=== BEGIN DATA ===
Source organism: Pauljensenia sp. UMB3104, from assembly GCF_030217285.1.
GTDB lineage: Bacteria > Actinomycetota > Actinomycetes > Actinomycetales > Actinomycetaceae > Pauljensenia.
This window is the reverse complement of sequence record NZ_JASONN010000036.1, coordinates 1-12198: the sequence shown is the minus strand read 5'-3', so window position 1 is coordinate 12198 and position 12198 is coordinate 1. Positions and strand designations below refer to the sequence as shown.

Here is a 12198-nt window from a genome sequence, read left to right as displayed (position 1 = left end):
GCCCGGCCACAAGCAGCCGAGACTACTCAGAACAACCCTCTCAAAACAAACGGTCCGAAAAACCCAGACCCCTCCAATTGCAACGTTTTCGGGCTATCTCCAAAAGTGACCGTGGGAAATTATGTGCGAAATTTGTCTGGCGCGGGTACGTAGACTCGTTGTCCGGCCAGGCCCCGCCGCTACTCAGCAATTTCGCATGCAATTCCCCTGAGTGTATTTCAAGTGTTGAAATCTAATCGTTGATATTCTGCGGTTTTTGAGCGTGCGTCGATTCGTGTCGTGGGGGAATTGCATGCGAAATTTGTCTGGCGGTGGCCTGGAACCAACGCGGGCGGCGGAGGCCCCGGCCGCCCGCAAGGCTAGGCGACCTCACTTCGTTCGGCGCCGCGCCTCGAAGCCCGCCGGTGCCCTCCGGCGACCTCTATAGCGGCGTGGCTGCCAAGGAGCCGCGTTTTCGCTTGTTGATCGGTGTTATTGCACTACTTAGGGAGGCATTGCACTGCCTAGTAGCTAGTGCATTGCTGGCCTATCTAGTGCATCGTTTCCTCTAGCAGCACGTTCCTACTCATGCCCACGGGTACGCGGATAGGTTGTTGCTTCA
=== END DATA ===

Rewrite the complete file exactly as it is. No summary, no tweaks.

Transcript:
Source organism: Pauljensenia sp. UMB3104, from assembly GCF_030217285.1.
GTDB lineage: Bacteria > Actinomycetota > Actinomycetes > Actinomycetales > Actinomycetaceae > Pauljensenia.
This window is the reverse complement of sequence record NZ_JASONN010000036.1, coordinates 1-12198: the sequence shown is the minus strand read 5'-3', so window position 1 is coordinate 12198 and position 12198 is coordinate 1. Positions and strand designations below refer to the sequence as shown.

Here is a 12198-nt window from a genome sequence, read left to right as displayed (position 1 = left end):
GCCCGGCCACAAGCAGCCGAGACTACTCAGAACAACCCTCTCAAAACAAACGGTCCGAAAAACCCAGACCCCTCCAATTGCAACGTTTTCGGGCTATCTCCAAAAGTGACCGTGGGAAATTATGTGCGAAATTTGTCTGGCGCGGGTACGTAGACTCGTTGTCCGGCCAGGCCCCGCCGCTACTCAGCAATTTCGCATGCAATTCCCCTGAGTGTATTTCAAGTGTTGAAATCTAATCGTTGATATTCTGCGGTTTTTGAGCGTGCGTCGATTCGTGTCGTGGGGGAATTGCATGCGAAATTTGTCTGGCGGTGGCCTGGAACCAACGCGGGCGGCGGAGGCCCCGGCCGCCCGCAAGGCTAGGCGACCTCACTTCGTTCGGCGCCGCGCCTCGAAGCCCGCCGGTGCCCTCCGGCGACCTCTATAGCGGCGTGGCTGCCAAGGAGCCGCGTTTTCGCTTGTTGATCGGTGTTATTGCACTACTTAGGGAGGCATTGCACTGCCTAGTAGCTAGTGCATTGCTGGCCTATCTAGTGCATCGTTTCCTCTAGCAGCACGTTCCTACTCATGCCCACGGGTACGCGGATAGGTTGTTGCTTCA